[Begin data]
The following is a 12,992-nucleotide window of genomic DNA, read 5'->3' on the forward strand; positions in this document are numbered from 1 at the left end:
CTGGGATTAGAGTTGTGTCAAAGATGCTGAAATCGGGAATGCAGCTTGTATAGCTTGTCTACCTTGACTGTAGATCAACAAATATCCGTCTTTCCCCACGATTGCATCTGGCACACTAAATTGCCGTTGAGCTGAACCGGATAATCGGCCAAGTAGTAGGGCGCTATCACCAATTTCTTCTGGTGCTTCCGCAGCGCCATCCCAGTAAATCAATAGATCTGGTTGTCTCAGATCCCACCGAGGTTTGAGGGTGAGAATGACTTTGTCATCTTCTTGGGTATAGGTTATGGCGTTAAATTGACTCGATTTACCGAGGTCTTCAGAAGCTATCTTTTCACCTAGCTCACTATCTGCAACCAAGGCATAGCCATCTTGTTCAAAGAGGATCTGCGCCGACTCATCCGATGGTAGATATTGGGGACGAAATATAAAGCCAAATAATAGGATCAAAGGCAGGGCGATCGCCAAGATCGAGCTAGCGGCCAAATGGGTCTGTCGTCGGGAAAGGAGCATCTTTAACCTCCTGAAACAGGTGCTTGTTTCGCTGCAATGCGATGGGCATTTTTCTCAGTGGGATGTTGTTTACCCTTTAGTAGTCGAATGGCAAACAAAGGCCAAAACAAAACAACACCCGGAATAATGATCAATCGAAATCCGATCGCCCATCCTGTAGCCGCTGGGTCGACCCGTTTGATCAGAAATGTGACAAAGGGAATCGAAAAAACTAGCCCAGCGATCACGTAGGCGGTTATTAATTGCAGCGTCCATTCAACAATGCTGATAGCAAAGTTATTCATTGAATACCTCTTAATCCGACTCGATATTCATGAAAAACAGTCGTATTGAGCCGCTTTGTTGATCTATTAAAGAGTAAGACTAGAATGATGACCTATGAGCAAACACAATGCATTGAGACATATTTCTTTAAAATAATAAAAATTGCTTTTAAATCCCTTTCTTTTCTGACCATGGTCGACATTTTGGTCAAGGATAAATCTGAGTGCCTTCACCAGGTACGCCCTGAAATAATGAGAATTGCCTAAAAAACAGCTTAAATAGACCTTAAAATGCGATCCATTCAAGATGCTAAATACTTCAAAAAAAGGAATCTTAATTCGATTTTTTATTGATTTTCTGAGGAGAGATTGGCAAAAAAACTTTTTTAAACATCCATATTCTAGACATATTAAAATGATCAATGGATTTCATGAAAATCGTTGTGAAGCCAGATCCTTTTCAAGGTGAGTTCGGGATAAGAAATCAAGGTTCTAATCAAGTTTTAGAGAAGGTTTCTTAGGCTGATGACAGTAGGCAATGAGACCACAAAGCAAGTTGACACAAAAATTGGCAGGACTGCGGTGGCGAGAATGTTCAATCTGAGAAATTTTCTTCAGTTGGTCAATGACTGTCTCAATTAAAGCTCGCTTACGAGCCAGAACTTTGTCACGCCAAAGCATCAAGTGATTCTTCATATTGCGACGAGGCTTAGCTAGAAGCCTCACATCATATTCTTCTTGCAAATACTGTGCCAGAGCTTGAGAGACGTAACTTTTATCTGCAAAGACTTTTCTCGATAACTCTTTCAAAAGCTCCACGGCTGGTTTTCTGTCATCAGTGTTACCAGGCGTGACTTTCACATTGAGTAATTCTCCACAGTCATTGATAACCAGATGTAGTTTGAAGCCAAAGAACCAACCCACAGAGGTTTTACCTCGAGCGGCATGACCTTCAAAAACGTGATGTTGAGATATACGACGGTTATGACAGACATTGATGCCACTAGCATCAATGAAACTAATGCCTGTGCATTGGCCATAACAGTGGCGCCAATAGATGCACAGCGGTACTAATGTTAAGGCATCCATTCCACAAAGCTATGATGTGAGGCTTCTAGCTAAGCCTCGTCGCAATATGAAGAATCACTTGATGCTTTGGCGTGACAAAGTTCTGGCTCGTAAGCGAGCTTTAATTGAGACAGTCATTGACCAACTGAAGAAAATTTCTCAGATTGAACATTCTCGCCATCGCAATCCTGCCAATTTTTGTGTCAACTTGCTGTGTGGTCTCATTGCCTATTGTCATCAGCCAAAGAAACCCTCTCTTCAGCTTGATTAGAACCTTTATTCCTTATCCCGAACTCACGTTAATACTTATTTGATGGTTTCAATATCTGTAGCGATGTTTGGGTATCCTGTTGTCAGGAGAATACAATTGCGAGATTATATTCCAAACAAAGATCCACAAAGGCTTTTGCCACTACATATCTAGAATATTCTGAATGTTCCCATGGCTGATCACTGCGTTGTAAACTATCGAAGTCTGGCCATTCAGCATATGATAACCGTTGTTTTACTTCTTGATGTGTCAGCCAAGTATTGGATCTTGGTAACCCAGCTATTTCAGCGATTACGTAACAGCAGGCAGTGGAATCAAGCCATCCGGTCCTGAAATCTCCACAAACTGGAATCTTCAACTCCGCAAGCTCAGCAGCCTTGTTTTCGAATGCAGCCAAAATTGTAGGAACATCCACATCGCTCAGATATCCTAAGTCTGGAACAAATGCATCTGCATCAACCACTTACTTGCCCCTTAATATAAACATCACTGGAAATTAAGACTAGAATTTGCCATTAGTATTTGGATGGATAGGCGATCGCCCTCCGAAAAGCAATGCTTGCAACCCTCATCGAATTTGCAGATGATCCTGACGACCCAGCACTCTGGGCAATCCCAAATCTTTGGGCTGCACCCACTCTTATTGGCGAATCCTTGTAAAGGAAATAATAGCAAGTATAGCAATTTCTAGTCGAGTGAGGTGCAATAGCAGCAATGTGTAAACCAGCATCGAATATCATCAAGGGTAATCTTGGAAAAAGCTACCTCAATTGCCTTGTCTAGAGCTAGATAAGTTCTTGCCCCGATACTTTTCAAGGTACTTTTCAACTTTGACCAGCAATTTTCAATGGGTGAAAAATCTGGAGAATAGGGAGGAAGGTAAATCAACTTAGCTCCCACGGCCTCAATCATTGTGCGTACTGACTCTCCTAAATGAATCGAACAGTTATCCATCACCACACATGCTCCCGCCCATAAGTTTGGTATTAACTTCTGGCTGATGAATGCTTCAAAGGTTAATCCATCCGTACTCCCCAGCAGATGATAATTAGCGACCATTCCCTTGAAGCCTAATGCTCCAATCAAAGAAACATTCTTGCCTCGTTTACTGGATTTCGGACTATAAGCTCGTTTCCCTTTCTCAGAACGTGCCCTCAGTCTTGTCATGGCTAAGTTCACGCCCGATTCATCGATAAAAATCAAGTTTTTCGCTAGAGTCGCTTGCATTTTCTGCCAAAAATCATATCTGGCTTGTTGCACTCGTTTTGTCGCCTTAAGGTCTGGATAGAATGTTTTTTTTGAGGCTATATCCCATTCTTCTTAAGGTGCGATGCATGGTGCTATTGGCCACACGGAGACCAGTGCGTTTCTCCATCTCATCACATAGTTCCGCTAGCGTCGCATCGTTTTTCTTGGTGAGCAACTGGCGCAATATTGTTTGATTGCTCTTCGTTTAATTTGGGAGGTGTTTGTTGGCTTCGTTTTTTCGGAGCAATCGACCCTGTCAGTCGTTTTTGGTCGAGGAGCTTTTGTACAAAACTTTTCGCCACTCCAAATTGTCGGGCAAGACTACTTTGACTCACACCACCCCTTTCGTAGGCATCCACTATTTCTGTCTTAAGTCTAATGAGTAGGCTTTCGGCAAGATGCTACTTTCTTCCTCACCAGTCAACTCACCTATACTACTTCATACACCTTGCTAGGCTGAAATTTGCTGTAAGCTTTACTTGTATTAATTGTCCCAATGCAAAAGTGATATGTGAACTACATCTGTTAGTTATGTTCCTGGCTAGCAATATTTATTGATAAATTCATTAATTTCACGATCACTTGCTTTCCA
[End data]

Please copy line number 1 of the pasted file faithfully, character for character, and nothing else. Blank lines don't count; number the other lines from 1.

The following is a 12,992-nucleotide window of genomic DNA, read 5'->3' on the forward strand; positions in this document are numbered from 1 at the left end: